Short-stem resurfaced femoral implant has been found to be a promising alternative to the long-stem design, due to reduced risk of initial femoral neck fracture and more physiological load transfer. Te clinical effect of metal ion release and continued concerns regarding the use of Metal-on-Metal bearing warrants an investigation of an alternative material, like ceramics, as a low-wear bearing couple. Te objective of this study was to investigate the efect of a short-stem ceramic resurfacing implant, in comparison with the metallic design, with regard to stress-strain related failure mechanisms and bone adaptation. Te maximum principal (tensile) stress in the ceramic implant, occurring at the stem-cup junction, was found to increase from 73 MPa at the post-operative condition to 86 MPa afer bone remodelling. However, the tensile stresses generated in the cement mantle were low, around 3 MPa. Te elevated bone strains occurring at the proximal femoral neck-cup junction region were progressively reduced with bone remodelling. Bone density distribution inside the femoral head was found to be similar to those for the metallic short-stem design. Although bone resorption, 50 − 90% reduction in bone density was predominantly observed at the supero-proximal femoral head, bone apposition, 10 – 30% increase in bone density occurred in the other regions of the femoral head. Apart from better wear resistivity and chemically inert nature of ceramics, it appears from this study that alumina ceramic is a viable alternative to the metallic design.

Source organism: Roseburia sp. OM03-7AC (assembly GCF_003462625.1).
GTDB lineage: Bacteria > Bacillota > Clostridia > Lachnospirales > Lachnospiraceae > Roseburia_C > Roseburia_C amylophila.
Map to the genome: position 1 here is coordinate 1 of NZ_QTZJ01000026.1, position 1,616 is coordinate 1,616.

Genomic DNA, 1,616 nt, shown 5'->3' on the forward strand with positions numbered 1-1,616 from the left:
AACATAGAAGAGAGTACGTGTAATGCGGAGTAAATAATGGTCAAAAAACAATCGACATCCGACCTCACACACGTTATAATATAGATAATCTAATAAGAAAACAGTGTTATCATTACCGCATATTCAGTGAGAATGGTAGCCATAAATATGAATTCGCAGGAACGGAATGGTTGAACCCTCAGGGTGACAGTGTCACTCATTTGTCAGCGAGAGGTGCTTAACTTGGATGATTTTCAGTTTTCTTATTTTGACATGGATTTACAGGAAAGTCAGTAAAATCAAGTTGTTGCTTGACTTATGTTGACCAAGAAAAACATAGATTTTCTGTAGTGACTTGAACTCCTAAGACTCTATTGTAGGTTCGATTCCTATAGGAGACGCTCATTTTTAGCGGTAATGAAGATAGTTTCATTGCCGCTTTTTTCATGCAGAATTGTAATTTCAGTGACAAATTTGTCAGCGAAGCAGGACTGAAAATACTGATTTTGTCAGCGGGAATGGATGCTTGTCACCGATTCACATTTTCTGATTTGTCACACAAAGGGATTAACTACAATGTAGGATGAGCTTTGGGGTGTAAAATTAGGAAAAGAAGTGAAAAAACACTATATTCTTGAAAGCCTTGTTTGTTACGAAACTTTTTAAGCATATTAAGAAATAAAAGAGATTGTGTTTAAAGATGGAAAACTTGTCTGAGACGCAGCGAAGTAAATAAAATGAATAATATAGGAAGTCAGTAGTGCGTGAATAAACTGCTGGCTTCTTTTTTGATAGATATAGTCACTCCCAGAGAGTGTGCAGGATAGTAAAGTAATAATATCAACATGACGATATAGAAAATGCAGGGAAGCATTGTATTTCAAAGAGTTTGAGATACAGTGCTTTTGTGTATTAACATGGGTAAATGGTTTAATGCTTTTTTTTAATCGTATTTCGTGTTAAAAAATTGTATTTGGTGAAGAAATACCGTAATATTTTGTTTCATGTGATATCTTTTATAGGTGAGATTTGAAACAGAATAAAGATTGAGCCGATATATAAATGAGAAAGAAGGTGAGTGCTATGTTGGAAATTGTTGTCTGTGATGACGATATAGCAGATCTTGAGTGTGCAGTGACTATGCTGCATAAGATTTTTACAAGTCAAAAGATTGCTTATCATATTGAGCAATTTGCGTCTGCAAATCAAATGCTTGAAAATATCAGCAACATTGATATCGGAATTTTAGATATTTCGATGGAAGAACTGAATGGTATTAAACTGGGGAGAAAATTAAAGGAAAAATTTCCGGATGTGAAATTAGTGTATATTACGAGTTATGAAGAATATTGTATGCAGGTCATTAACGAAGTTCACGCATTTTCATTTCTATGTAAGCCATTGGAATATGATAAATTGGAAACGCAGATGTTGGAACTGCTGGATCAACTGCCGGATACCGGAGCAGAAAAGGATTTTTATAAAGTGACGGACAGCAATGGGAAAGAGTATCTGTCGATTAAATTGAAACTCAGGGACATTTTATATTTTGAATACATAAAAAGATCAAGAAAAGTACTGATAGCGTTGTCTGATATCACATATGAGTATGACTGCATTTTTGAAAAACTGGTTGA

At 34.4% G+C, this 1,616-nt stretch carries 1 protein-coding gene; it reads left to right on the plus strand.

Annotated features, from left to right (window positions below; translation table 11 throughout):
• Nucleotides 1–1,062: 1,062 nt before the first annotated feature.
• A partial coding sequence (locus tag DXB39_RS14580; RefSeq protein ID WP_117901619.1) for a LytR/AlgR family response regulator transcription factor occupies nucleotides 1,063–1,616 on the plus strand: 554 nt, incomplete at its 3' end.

|Journal||Indian Journal of Biomechanics|
|Publication status||Published - 2012|